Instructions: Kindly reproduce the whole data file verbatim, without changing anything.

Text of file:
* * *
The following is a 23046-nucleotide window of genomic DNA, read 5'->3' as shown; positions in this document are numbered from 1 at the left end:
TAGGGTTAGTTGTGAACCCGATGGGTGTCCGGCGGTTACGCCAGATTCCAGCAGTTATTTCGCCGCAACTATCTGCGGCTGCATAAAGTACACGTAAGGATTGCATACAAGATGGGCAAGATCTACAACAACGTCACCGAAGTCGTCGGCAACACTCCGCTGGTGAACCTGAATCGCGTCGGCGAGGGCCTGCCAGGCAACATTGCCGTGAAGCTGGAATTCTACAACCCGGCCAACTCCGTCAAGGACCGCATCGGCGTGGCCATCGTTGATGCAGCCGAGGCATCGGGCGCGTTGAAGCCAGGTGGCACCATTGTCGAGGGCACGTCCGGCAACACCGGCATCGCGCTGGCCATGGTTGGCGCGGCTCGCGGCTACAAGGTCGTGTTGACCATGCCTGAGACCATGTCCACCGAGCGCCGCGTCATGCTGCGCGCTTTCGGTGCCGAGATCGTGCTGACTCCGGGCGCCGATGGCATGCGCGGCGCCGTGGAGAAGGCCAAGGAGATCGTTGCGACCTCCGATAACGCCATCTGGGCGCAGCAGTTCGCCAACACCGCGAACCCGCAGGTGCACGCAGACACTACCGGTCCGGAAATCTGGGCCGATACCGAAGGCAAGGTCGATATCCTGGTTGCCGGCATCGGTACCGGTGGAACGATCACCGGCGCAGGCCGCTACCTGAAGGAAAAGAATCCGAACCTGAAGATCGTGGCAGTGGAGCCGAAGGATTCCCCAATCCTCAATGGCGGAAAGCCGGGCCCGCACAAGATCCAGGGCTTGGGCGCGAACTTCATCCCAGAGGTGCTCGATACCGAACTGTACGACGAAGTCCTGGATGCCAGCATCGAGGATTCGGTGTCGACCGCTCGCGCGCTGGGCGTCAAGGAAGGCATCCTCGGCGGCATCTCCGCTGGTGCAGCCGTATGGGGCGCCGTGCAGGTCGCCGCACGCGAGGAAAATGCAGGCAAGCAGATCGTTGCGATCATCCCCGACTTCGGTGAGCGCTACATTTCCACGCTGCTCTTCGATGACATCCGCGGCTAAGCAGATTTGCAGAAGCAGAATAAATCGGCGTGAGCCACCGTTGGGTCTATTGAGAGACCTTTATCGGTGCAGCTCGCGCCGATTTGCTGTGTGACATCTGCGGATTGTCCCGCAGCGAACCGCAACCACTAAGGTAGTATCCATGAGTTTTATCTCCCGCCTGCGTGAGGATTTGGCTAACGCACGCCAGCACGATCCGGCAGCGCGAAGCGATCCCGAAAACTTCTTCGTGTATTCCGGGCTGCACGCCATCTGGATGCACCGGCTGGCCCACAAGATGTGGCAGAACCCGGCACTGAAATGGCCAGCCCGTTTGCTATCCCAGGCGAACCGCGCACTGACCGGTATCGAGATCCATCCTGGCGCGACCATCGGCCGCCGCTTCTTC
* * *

The following is a 23046-nucleotide window of genomic DNA, read 5'->3' as shown; positions in this document are numbered from 1 at the left end:
TAGGGTTAGTTGTGAACCCGATGGGTGTCCGGCGGTTACGCCAGATTCCAGCAGTTATTTCGCCGCAACTATCTGCGGCTGCATAAAGTACACGTAAGGATTGCATACAAGATGGGCAAGATCTACAACAACGTCACCGAAGTCGTCGGCAACACTCCGCTGGTGAACCTGAATCGCGTCGGCGAGGGCCTGCCAGGCAACATTGCCGTGAAGCTGGAATTCTACAACCCGGCCAACTCCGTCAAGGACCGCATCGGCGTGGCCATCGTTGATGCAGCCGAGGCATCGGGCGCGTTGAAGCCAGGTGGCACCATTGTCGAGGGCACGTCCGGCAACACCGGCATCGCGCTGGCCATGGTTGGCGCGGCTCGCGGCTACAAGGTCGTGTTGACCATGCCTGAGACCATGTCCACCGAGCGCCGCGTCATGCTGCGCGCTTTCGGTGCCGAGATCGTGCTGACTCCGGGCGCCGATGGCATGCGCGGCGCCGTGGAGAAGGCCAAGGAGATCGTTGCGACCTCCGATAACGCCATCTGGGCGCAGCAGTTCGCCAACACCGCGAACCCGCAGGTGCACGCAGACACTACCGGTCCGGAAATCTGGGCCGATACCGAAGGCAAGGTCGATATCCTGGTTGCCGGCATCGGTACCGGTGGAACGATCACCGGCGCAGGCCGCTACCTGAAGGAAAAGAATCCGAACCTGAAGATCGTGGCAGTGGAGCCGAAGGATTCCCCAATCCTCAATGGCGGAAAGCCGGGCCCGCACAAGATCCAGGGCTTGGGCGCGAACTTCATCCCAGAGGTGCTCGATACCGAACTGTACGACGAAGTCCTGGATGCCAGCATCGAGGATTCGGTGTCGACCGCTCGCGCGCTGGGCGTCAAGGAAGGCATCCTCGGCGGCATCTCCGCTGGTGCAGCCGTATGGGGCGCCGTGCAGGTCGCCGCACGCGAGGAAAATGCAGGCAAGCAGATCGTTGCGATCATCCCCGACTTCGGTGAGCGCTACATTTCCACGCTGCTCTTCGATGACATCCGCGGCTAAGCAGATTTGCAGAAGCAGAATAAATCGGCGTGAGCCACCGTTGGGTCTATTGAGAGACCTTTATCGGTGCAGCTCGCGCCGATTTGCTGTGTGACATCTGCGGATTGTCCCGCAGCGAACCGCAACCACTAAGGTAGTATCCATGAGTTTTATCTCCCGCCTGCGTGAGGATTTGGCTAACGCACGCCAGCACGATCCGGCAGCGCGAAGCGATCCCGAAAACTTCTTCGTGTATTCCGGGCTGCACGCCATCTGGATGCACCGGCTGGCCCACAAGATGTGGCAGAACCCGGCACTGAAATGGCCAGCCCGTTTGCTATCCCAGGCGAACCGCGCACTGACCGGTATCGAGATCCATCCTGGCGCGACCATCGGCCGCCGCTTCTTC